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OCD Bullyologist
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Discussion Starter · #1 ·
Thanks to Idalis Lewis for putting this post together...
1. I didn't write this and I for got what site I copied it from ... I just replaced and added pictures of bullies so you get the point.


Teach your dog to "stack" or stand squarely and still. Some breeds are free stacked, with the handler standing in front of them while the dog watches the handler and stands still and alert. Other breeds are "hand stacked" with each leg manually placed in position while the handler stands or kneels close to them. Figure out which one you need to do and be consistent in training.


Sometimes with wiggly dogs it's easier to stack them on blocks, boards or bricks that are elevated a few inches off the ground so the dog learns to trust where you set his feet and feels secure with your placement, but if he moves his feet on his own he becomes unbalanced.

Never scold, but be firm. You want the stacking experience to be positive and consistent but not scary for your dog.

Front legs should be straight (or as straight as is allowed for your breed) and should be under the shoulder blades.

Rear legs should be vertical from the hock down


From the side you want the back side of the front legs to be perpendicular to the ground and the back side of the hocks as close to a 90 degree angle as possible.


(for most breeds, most notably different is the German Shepherd Dog, who has a distinctive stack).

Feet should be facing forward, unless contraindicated for your breed.


Below :
First picture is a perfect front stack
Second is over stacked out at the elbows
Third front feet too close together

Rear legs should be vertical from the hock down


From the side you want the back side of the front legs to be perpendicular to the ground and the back side of the hocks as close to a 90 degree angle as possible.
Below:
First Almost perfect stack except that one foot got it's german shepherd on...LOL
Second front legs are too far forward rear slightly far back.
Third dog is leaning into the leash throwing her 90's off otherwise almost perfect stack.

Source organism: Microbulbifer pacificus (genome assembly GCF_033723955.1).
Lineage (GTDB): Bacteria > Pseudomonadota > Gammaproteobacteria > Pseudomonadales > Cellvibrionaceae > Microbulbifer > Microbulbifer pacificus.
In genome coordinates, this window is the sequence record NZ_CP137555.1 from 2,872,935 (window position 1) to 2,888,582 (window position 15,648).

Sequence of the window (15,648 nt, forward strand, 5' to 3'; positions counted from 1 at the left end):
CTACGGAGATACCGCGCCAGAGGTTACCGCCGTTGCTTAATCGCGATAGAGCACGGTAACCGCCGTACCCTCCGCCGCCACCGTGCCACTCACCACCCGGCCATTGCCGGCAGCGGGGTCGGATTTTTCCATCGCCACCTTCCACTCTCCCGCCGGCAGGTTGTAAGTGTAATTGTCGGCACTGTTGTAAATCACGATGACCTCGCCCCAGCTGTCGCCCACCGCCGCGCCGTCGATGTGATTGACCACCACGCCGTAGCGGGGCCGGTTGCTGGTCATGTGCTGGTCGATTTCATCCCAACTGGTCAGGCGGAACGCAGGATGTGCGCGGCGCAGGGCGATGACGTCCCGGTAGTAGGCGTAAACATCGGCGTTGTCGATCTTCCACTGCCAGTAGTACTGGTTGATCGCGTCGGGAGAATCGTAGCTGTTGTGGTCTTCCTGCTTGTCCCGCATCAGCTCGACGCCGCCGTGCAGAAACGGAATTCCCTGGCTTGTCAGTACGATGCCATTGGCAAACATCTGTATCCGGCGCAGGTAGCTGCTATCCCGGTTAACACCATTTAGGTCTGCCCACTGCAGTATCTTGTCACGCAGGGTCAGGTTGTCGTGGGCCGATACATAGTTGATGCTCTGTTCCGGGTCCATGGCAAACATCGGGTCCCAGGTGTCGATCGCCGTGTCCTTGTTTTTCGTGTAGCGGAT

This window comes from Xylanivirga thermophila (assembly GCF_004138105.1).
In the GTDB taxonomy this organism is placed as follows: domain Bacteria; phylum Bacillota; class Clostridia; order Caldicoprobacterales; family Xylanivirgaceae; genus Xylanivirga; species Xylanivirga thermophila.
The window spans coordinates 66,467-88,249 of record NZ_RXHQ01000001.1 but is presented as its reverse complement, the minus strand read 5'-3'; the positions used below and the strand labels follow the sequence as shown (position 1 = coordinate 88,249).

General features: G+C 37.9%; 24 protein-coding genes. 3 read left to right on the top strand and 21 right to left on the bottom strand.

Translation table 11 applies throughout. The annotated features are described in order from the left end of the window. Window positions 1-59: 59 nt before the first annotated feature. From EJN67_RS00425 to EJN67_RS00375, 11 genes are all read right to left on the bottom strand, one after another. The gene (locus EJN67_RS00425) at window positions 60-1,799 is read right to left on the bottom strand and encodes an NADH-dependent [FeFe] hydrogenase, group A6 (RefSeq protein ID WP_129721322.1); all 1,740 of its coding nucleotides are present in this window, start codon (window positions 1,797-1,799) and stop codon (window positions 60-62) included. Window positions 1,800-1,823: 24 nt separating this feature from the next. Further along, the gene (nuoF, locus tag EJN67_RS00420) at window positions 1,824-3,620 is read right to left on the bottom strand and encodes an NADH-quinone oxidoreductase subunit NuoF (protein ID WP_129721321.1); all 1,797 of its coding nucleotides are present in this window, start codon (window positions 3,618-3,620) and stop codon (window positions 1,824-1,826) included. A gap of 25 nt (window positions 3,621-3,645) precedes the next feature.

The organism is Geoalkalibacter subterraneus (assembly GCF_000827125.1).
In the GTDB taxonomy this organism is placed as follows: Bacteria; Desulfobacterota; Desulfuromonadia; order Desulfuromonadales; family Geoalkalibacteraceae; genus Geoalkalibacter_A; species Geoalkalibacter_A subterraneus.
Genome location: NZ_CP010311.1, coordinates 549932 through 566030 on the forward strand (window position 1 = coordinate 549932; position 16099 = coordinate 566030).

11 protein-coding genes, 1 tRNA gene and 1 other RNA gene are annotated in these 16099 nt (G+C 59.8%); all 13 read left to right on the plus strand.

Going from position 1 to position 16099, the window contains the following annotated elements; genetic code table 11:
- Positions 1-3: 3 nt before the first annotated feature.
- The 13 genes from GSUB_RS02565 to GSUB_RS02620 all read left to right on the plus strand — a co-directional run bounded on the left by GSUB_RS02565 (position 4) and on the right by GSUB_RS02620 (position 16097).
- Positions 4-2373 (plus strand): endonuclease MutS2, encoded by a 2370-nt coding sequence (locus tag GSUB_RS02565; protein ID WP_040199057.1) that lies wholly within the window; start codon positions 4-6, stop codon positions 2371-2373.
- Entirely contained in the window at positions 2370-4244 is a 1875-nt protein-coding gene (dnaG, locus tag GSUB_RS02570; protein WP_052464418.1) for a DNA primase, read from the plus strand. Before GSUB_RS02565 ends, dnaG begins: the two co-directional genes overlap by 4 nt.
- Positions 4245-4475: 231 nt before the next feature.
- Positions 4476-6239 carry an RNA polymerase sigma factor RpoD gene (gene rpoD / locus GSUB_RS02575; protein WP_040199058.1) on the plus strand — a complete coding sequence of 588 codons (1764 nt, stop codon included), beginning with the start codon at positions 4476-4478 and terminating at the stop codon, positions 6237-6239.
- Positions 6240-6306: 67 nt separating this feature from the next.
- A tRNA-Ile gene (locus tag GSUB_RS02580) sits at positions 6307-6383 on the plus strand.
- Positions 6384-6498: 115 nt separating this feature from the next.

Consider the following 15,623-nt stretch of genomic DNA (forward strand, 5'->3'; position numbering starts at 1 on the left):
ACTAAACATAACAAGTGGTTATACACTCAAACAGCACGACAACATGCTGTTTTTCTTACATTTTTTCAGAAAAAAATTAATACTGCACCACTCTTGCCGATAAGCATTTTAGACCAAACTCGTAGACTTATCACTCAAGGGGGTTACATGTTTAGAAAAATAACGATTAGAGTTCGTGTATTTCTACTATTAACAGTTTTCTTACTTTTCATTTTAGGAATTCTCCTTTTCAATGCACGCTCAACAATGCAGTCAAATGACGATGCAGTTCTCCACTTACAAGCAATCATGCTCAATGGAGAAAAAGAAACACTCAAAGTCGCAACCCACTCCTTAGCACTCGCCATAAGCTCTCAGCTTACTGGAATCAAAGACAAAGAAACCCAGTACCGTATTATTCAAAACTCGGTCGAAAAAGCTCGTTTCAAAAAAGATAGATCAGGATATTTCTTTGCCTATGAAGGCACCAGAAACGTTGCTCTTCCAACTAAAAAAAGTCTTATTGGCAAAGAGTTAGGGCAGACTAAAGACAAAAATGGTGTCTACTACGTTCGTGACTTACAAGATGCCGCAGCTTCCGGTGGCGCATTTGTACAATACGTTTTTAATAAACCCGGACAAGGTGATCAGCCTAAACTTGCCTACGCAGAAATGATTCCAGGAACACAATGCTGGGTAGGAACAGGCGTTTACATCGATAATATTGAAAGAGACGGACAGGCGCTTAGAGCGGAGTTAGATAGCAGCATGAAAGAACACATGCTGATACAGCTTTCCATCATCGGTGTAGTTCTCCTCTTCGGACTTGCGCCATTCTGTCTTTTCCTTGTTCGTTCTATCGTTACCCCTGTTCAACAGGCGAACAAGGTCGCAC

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Premium Member
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460 Posts
Shoot we be stackin like some G's now.. Str8 up
 

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Dare to dance the tide
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12,401 Posts
Good read thanks for posting it up here Lauren.

Last year at our UKC show the one judge didnt want any of the dog manually stacked he wanted them all free stacking. This threw a few people off.
 

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Premium Member
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13,373 Posts
Great post!! Stacking is so important it can really show your dogs off or if you are not doing it correctly it can really make your dog look like a train wreck! If you're a good handler you can even hide some minor faults and make your dog really shine.
 

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Premium Member
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9,147 Posts
great post , thanks for posting this will have to practice even more now, I like the stacking on blocks might be a way towork with cali a bit better. :)
 

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Premium Member
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460 Posts
Great post!! Stacking is so important it can really show your dogs off or if you are not doing it correctly it can really make your dog look like a train wreck! If you're a good handler you can even hide some minor faults and make your dog really shine.
What line is the black dog in your sig?
 

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Premium Member
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3,058 Posts
That is awesome think I might try the block thing.
 
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